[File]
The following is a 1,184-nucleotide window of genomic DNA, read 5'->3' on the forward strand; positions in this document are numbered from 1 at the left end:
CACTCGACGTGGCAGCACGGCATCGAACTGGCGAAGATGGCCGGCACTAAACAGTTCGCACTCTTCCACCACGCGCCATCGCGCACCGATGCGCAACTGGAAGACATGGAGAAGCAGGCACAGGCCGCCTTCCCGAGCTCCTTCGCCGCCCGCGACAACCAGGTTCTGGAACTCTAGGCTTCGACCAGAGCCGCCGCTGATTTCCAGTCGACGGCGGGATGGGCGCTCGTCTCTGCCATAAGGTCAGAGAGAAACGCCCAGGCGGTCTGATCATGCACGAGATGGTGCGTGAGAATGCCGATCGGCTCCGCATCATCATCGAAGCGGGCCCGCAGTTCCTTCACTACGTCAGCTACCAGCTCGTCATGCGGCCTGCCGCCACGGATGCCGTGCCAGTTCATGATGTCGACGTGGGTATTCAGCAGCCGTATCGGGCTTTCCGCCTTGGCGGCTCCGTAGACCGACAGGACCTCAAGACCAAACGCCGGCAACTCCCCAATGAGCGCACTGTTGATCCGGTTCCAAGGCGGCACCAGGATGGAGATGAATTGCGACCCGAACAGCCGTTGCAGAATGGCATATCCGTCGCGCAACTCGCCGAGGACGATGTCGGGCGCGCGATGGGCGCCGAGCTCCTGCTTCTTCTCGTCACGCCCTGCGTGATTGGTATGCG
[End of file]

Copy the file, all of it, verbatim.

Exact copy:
The following is a 1,184-nucleotide window of genomic DNA, read 5'->3' on the forward strand; positions in this document are numbered from 1 at the left end:
CACTCGACGTGGCAGCACGGCATCGAACTGGCGAAGATGGCCGGCACTAAACAGTTCGCACTCTTCCACCACGCGCCATCGCGCACCGATGCGCAACTGGAAGACATGGAGAAGCAGGCACAGGCCGCCTTCCCGAGCTCCTTCGCCGCCCGCGACAACCAGGTTCTGGAACTCTAGGCTTCGACCAGAGCCGCCGCTGATTTCCAGTCGACGGCGGGATGGGCGCTCGTCTCTGCCATAAGGTCAGAGAGAAACGCCCAGGCGGTCTGATCATGCACGAGATGGTGCGTGAGAATGCCGATCGGCTCCGCATCATCATCGAAGCGGGCCCGCAGTTCCTTCACTACGTCAGCTACCAGCTCGTCATGCGGCCTGCCGCCACGGATGCCGTGCCAGTTCATGATGTCGACGTGGGTATTCAGCAGCCGTATCGGGCTTTCCGCCTTGGCGGCTCCGTAGACCGACAGGACCTCAAGACCAAACGCCGGCAACTCCCCAATGAGCGCACTGTTGATCCGGTTCCAAGGCGGCACCAGGATGGAGATGAATTGCGACCCGAACAGCCGTTGCAGAATGGCATATCCGTCGCGCAACTCGCCGAGGACGATGTCGGGCGCGCGATGGGCGCCGAGCTCCTGCTTCTTCTCGTCACGCCCTGCGTGATTGGTATGCG